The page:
Joachim Fest once wrote of the pyschological dimension at work when a subversive Movement evolves from four phases: a fringe rage, to contestant in the game for political power, to governance and finally to War. We think there are interesting psychological parallels in Movement dynamics.
In the early phases, the Movement is largely undisciplined, with vitriolic fringe sects and sub-Movements. As the entity participates (and succeeds) in mainstream political discourse (you noticed that now familiar word 'mainstream', eh?), message and organizational discipline sets in. In a still functioning and stable domestic political environment, this would be akin to what we have witnessed 2001-2006. In a more fluid and de-stabilized era, it might require institutional and personal acts against political figures to reassure still needed constituents from the 'mainstream' order. We are not there.
Fest notes correctly (in our judgement) that war, however, serves to liberate Movements from the discipline and to-them-dreary pretense of politics. The 'Emergency' which served as pretext for the Movement to succeed in politics is now the demonstrable real thing. Earlier suppressed and hidden ideological imperatives, denied to placate the 'mainstream' are now given active voice. And a Movement once unshackled by 'War' and 'Emergency' is not likely willing to disown its true Self, and return to the hollow game of pretense and diminish itself in the by now all too familiar, 'smaller' and discarded game of political participation.
This of course explains the Adminsitration's obsession with both Lincoln and Churchill. Two leaders who in the Administration's hagiographical imagination surmounted mere legality, democracy and petty political discipline.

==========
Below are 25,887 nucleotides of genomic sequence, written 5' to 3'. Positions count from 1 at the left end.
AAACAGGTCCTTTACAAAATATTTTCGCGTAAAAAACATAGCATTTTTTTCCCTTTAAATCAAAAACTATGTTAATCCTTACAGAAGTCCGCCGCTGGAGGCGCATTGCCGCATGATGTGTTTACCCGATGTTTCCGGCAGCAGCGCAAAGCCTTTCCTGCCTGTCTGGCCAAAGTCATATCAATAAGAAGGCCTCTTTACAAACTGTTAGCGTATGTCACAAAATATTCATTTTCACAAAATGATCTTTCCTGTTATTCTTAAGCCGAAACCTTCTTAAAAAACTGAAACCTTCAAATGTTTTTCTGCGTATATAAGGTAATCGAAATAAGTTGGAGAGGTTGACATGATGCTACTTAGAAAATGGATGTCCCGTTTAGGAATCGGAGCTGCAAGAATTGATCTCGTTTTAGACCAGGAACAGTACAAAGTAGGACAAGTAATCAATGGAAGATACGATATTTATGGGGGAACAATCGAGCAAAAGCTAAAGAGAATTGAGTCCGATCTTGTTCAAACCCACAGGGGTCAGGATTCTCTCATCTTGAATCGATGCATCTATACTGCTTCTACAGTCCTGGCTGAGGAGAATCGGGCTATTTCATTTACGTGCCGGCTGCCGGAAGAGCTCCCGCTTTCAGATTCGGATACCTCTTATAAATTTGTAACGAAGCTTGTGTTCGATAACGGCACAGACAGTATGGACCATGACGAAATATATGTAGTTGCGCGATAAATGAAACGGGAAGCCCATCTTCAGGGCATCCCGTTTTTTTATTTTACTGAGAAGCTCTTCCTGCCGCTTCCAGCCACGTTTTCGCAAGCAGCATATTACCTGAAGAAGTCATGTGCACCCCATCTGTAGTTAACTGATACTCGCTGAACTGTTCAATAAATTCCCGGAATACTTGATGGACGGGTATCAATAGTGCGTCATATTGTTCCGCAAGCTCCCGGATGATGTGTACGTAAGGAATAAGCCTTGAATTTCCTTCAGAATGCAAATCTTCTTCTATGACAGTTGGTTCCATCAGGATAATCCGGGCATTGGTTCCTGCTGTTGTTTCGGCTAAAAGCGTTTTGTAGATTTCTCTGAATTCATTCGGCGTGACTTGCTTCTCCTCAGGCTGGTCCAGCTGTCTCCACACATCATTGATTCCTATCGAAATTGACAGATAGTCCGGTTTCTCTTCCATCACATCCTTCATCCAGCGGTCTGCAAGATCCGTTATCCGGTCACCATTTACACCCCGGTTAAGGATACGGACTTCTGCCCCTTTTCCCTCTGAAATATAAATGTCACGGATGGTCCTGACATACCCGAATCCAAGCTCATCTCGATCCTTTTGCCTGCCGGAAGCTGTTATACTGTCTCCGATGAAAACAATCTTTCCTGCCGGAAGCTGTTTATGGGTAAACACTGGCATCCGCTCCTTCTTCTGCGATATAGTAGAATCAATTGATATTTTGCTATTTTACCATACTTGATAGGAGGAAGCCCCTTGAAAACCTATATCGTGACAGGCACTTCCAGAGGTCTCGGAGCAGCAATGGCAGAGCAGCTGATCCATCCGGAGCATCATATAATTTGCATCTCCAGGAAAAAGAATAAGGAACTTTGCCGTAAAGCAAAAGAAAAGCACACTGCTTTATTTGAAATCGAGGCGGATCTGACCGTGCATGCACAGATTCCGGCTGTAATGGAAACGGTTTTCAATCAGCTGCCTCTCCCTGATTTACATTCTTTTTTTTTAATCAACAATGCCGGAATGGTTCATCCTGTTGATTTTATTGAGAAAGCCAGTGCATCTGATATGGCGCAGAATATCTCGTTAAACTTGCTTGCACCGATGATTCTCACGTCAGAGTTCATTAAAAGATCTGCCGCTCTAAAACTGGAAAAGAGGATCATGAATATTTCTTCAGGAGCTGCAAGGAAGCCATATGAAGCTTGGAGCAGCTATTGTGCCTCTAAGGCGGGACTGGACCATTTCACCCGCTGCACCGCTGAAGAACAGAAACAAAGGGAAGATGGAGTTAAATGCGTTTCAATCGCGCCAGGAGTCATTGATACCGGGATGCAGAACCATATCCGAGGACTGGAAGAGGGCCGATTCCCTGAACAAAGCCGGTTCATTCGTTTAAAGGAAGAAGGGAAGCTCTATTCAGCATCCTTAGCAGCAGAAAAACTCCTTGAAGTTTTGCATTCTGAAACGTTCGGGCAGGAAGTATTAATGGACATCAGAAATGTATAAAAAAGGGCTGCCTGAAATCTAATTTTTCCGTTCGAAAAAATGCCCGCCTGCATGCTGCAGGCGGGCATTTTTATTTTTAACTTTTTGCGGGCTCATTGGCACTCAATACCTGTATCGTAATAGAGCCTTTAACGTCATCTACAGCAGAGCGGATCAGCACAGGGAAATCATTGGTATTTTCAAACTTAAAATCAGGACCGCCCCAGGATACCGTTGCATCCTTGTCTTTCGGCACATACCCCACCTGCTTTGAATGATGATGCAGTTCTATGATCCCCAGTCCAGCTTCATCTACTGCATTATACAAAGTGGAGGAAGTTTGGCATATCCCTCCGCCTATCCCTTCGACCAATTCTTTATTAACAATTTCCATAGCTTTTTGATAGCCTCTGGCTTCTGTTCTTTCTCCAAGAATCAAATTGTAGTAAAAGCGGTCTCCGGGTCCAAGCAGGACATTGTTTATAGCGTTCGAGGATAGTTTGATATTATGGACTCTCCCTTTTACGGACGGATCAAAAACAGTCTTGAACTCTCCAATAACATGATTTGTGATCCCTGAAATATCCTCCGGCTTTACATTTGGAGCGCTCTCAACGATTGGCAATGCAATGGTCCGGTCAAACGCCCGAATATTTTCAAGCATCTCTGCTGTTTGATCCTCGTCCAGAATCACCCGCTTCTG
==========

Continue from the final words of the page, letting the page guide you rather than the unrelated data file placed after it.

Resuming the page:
And it also explains this comment by Brent Scowcroft: “I consider Cheney a good friend—I’ve known him for thirty years. But Dick Cheney I don’t know anymore.” Revealing both about Cheney 'unbound' by politics and expressing his true Self, and the myopia of people, refusing or unable to understand the ideological in their midst.
Can the Administration return to politics? Will it want to? It will mean accepting a diminished Self and the partial abandonment of its fully voiced true beliefs to accomodate real political discourse. In the American context, it will mean a return to separation of powers, compromise over issues such as the ports, NSA warrantless surveillance, etc. A heavy price for this crew. It will also mean jettisoning its false binary thinking of 'forward or back', 'victory or defeat' mindset. (It is worth remarking that one of the favorite phrases of a certain Movement historical figure was 'there are two possibilities' — to the point his entourage took to mimicking his 'forward or back' 'victory or defeat' mantra even when choosing dinner menus).
Of course, on the plus side, term limits and the calendar of electoral politics are correctives that did not exist to reign in Movements in historical elsewhen. And there is always the Legacy issue to consider — a factor that weighs heavily on incumbents.